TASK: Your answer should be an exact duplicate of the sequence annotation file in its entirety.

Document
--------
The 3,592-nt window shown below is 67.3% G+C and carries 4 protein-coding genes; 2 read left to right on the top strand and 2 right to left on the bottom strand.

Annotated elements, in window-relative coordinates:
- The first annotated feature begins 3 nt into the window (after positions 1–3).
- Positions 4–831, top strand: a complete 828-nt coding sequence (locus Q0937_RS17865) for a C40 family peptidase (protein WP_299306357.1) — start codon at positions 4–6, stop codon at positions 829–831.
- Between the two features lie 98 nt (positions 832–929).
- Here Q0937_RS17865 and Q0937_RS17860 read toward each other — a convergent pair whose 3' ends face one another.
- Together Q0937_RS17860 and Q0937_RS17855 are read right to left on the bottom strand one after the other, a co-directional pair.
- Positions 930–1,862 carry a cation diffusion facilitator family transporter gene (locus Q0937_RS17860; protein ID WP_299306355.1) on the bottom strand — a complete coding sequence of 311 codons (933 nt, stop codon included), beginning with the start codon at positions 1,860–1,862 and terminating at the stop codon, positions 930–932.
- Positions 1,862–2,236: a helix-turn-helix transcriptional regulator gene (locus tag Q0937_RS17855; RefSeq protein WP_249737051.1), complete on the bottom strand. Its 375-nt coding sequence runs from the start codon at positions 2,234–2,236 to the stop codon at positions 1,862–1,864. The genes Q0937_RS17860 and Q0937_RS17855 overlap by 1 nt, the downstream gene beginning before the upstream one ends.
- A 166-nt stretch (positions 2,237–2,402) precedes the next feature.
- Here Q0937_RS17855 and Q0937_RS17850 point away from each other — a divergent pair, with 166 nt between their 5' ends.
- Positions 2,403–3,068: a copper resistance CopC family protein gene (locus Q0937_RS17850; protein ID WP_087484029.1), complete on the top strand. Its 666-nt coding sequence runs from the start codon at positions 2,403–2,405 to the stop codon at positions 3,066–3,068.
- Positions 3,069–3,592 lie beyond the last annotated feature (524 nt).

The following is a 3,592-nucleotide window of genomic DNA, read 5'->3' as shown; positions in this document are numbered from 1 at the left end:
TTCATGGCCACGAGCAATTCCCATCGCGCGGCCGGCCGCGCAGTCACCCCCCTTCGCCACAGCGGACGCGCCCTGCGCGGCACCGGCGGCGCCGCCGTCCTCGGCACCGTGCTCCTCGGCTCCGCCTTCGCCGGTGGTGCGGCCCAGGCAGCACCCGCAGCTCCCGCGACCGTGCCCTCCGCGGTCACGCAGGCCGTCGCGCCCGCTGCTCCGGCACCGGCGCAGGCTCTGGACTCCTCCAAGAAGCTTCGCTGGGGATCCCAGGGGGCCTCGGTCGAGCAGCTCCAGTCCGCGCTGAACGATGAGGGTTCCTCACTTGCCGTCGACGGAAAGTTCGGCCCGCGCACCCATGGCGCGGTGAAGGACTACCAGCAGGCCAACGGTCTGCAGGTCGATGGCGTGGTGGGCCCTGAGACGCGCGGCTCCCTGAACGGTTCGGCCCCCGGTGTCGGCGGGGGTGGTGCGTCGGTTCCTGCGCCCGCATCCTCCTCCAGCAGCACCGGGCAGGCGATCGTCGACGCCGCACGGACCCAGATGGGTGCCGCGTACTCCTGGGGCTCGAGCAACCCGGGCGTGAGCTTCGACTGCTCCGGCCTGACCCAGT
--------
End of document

The 3,592-nt window shown below is 67.3% G+C and carries 4 protein-coding genes; 2 read left to right on the top strand and 2 right to left on the bottom strand.

Annotated elements, in window-relative coordinates:
- The first annotated feature begins 3 nt into the window (after positions 1–3).
- Positions 4–831, top strand: a complete 828-nt coding sequence (locus Q0937_RS17865) for a C40 family peptidase (protein WP_299306357.1) — start codon at positions 4–6, stop codon at positions 829–831.
- Between the two features lie 98 nt (positions 832–929).
- Here Q0937_RS17865 and Q0937_RS17860 read toward each other — a convergent pair whose 3' ends face one another.
- Together Q0937_RS17860 and Q0937_RS17855 are read right to left on the bottom strand one after the other, a co-directional pair.
- Positions 930–1,862 carry a cation diffusion facilitator family transporter gene (locus Q0937_RS17860; protein ID WP_299306355.1) on the bottom strand — a complete coding sequence of 311 codons (933 nt, stop codon included), beginning with the start codon at positions 1,860–1,862 and terminating at the stop codon, positions 930–932.
- Positions 1,862–2,236: a helix-turn-helix transcriptional regulator gene (locus tag Q0937_RS17855; RefSeq protein WP_249737051.1), complete on the bottom strand. Its 375-nt coding sequence runs from the start codon at positions 2,234–2,236 to the stop codon at positions 1,862–1,864. The genes Q0937_RS17860 and Q0937_RS17855 overlap by 1 nt, the downstream gene beginning before the upstream one ends.
- A 166-nt stretch (positions 2,237–2,402) precedes the next feature.
- Here Q0937_RS17855 and Q0937_RS17850 point away from each other — a divergent pair, with 166 nt between their 5' ends.
- Positions 2,403–3,068: a copper resistance CopC family protein gene (locus Q0937_RS17850; protein ID WP_087484029.1), complete on the top strand. Its 666-nt coding sequence runs from the start codon at positions 2,403–2,405 to the stop codon at positions 3,066–3,068.
- Positions 3,069–3,592 lie beyond the last annotated feature (524 nt).

The following is a 3,592-nucleotide window of genomic DNA, read 5'->3' as shown; positions in this document are numbered from 1 at the left end:
TTCATGGCCACGAGCAATTCCCATCGCGCGGCCGGCCGCGCAGTCACCCCCCTTCGCCACAGCGGACGCGCCCTGCGCGGCACCGGCGGCGCCGCCGTCCTCGGCACCGTGCTCCTCGGCTCCGCCTTCGCCGGTGGTGCGGCCCAGGCAGCACCCGCAGCTCCCGCGACCGTGCCCTCCGCGGTCACGCAGGCCGTCGCGCCCGCTGCTCCGGCACCGGCGCAGGCTCTGGACTCCTCCAAGAAGCTTCGCTGGGGATCCCAGGGGGCCTCGGTCGAGCAGCTCCAGTCCGCGCTGAACGATGAGGGTTCCTCACTTGCCGTCGACGGAAAGTTCGGCCCGCGCACCCATGGCGCGGTGAAGGACTACCAGCAGGCCAACGGTCTGCAGGTCGATGGCGTGGTGGGCCCTGAGACGCGCGGCTCCCTGAACGGTTCGGCCCCCGGTGTCGGCGGGGGTGGTGCGTCGGTTCCTGCGCCCGCATCCTCCTCCAGCAGCACCGGGCAGGCGATCGTCGACGCCGCACGGACCCAGATGGGTGCCGCGTACTCCTGGGGCTCGAGCAACCCGGGCGTGAGCTTCGACTGCTCCGGCCTGACCCAGT